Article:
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Building Yukon Striker is like Building a Ship in a Bottle

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Building Yukon Striker is like Building a Ship in a Bottle

Grace Peacock

Director of Communications,

Canada's Wonderland

Twitter: @GracePeacock

It’s official, Yukon Striker’s first world record has been set: the 75-metre, 90-degree drop has been built and is the tallest dive roller coaster drop on the planet.

The steep lift hill and drop were completed and joined last month, and work motored along at the exit of the underground tunnel with the completion of the first exciting inversion, the Immelmann, just this week. (That’s a vertical climb into a half loop, before the track twists into a roll and levels out).

Building a coaster is serious business for the construction crews, but it’s a fun challenge at the same time.

“I tell everyone who comes to the park that building Yukon Striker is like building a ship in a bottle,” said Peter Switzer, Director of Maintenance and Construction.

In the conceptual phase, there was the logistical issue of figuring out where the roller coaster would fit in with the existing rides, venues and amenities. But the challenge also continued beneath the surface of the ground.

“We have quite the extensive infrastructure underground that we have to interface with. We needed to be able to make it work and make it look like this ride had always been there. That’s the challenge for me and the puzzle to solve,” said Switzer.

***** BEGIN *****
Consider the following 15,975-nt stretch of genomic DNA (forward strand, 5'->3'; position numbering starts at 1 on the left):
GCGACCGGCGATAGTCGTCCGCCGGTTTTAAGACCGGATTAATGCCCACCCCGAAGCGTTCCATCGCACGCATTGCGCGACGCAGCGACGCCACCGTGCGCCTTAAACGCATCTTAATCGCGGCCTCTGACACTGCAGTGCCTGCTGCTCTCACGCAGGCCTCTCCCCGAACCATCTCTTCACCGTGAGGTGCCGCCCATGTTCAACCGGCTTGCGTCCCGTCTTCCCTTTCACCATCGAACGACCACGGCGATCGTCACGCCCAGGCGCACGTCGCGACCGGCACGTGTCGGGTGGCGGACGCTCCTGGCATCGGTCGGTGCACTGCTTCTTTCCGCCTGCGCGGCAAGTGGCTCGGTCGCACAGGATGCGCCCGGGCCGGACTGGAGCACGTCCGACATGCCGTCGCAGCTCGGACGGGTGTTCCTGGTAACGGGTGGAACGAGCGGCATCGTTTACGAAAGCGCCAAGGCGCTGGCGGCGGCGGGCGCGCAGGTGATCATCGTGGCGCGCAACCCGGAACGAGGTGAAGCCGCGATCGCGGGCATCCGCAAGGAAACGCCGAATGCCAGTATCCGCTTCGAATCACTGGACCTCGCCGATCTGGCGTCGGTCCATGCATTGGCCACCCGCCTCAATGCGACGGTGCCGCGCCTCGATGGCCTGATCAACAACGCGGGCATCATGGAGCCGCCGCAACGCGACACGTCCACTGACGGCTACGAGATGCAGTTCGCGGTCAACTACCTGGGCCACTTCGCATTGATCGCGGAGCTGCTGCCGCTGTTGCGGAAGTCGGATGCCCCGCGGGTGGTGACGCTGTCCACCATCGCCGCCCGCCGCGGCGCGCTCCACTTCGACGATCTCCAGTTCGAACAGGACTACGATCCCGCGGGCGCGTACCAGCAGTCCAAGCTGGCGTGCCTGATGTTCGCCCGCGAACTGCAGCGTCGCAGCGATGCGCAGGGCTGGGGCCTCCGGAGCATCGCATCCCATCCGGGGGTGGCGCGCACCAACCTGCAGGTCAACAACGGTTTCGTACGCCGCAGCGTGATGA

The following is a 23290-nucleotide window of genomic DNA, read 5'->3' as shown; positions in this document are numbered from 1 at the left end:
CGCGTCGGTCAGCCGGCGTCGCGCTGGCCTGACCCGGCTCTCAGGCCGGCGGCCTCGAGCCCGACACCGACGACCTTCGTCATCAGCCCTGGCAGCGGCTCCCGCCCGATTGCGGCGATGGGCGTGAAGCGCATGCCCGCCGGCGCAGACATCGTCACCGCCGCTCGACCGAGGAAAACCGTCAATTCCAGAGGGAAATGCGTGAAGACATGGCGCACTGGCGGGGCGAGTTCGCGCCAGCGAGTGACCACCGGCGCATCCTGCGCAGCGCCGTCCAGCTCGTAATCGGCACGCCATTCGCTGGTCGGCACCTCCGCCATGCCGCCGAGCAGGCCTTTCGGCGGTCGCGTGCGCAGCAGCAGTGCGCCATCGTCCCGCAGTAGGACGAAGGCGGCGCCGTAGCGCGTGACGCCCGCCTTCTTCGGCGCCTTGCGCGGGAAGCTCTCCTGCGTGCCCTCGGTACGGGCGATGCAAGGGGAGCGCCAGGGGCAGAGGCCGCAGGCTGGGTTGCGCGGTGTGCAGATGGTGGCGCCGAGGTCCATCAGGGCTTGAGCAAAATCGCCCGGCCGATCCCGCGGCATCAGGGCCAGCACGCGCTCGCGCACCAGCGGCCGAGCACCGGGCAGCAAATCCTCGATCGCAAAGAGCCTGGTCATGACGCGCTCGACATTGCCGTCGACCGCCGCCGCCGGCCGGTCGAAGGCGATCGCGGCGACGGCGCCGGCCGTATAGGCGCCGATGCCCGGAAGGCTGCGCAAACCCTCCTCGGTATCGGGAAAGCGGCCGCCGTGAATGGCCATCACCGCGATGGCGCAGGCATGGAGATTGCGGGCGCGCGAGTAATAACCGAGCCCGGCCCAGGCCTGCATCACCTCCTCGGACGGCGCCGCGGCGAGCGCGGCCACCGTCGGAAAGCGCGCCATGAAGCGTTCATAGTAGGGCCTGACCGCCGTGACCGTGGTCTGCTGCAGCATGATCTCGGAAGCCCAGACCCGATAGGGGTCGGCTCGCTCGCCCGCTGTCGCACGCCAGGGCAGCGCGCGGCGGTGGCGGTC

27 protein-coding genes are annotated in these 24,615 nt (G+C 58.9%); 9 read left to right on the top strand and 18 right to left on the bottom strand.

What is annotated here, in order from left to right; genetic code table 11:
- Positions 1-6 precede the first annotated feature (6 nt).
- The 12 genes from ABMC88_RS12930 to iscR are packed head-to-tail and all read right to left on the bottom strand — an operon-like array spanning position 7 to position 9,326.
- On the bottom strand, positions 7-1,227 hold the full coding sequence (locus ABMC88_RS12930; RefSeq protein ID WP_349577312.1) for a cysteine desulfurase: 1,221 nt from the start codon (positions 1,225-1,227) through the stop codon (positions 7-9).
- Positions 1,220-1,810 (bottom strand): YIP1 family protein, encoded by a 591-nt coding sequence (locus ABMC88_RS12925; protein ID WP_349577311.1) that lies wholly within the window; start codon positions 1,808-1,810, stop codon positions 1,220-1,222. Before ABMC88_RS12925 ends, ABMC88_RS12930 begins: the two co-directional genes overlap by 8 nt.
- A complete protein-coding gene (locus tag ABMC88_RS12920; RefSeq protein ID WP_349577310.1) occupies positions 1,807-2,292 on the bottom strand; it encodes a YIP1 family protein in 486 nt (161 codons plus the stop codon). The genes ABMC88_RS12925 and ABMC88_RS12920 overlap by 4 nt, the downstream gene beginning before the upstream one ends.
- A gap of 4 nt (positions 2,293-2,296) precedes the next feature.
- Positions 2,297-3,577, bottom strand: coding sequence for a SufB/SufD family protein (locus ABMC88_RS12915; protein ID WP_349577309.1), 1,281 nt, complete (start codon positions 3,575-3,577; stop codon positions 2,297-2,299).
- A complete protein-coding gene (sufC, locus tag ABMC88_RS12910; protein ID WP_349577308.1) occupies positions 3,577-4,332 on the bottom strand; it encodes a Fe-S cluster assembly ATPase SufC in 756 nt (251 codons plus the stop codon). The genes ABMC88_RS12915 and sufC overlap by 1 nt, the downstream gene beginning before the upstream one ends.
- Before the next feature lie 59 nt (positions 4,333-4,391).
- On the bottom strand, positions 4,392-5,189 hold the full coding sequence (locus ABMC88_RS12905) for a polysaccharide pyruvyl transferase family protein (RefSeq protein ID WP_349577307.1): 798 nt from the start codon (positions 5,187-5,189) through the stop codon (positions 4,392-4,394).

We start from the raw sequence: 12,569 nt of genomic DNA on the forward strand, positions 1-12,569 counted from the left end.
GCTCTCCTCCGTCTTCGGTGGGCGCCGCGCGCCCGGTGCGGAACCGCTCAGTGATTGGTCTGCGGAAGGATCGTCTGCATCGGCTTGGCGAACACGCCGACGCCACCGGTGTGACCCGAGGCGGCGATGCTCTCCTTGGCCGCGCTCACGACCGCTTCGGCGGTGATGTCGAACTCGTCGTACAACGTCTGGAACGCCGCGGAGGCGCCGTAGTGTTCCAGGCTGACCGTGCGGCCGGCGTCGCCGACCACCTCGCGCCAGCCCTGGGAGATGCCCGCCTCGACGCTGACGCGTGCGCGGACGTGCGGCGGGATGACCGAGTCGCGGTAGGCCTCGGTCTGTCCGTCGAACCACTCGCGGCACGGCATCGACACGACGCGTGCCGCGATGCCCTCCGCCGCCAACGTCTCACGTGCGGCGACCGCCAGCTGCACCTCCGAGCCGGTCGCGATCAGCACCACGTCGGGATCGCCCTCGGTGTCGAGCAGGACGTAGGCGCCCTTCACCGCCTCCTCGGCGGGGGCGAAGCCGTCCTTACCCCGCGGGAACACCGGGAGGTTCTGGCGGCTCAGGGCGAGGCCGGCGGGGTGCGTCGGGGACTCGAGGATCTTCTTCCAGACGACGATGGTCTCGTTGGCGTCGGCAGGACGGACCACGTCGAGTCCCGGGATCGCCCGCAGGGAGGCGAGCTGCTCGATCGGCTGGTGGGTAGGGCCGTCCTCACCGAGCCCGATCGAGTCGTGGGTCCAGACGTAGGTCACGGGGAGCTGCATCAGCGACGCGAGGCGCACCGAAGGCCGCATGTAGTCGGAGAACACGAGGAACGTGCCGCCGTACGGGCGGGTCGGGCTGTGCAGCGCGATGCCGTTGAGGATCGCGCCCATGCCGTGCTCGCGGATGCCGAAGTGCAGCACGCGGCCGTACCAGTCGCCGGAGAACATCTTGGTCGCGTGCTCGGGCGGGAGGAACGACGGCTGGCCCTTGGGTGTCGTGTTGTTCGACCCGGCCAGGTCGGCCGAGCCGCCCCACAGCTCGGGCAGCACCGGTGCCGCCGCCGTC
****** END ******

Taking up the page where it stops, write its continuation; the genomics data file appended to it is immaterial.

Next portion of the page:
Everything has to fit, including matching up sensitive schedules to keep the project moving. As Yukon Striker’s track pieces and columns are being manufactured and delivered to the park, the foundations need to be ready in order to erect the steel. The cranes need to be assembled on site and ready to do the job. Many sections of the coaster require assembly and electrical work to be completed on the ground before they can be lifted into place.

The park is now closed for the season, which gives the construction crews much more flexibility in when and where they can be working. But since April, the other big piece of the puzzle was coordinating construction activities around the park’s operating schedule.

For obvious safety reasons, much work was limited while guests were in park walking around and with nearby attractions running. The project was able to propel forward on much of the vertical work once Wonderland went to weekends-only and Splash Works closed, after Labour Day.

But even the five-day construction work-week proved a challenge for some element builds: like the first Immelmann inversion just out the exit of the underground tunnel. Out there by Skyhawk and the Vortex hill, much of the ground is sloped. So that particular element ended up requiring the pathway there to be closed and several different cranes to assist with moving the track pieces over and hoisting them up into position. As the last weekend of operation approached, the pathway had to be cleared and cranes had to be taken out – including one that had been placed in the drained-out Vortex lake. After the weekend, everything was brought back in to pick up where the crew left off. You can imagine the task of disassembling and re-assembling the cranes each time!

With the Immelmann now complete, the construction team is working ahead to the next coaster element: the zero-G roll.

The massive puzzle continues, but it’s starting to take impressive shape!

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Grace Peacock

Director of Communications,

Canada's Wonderland

Twitter: @GracePeacock

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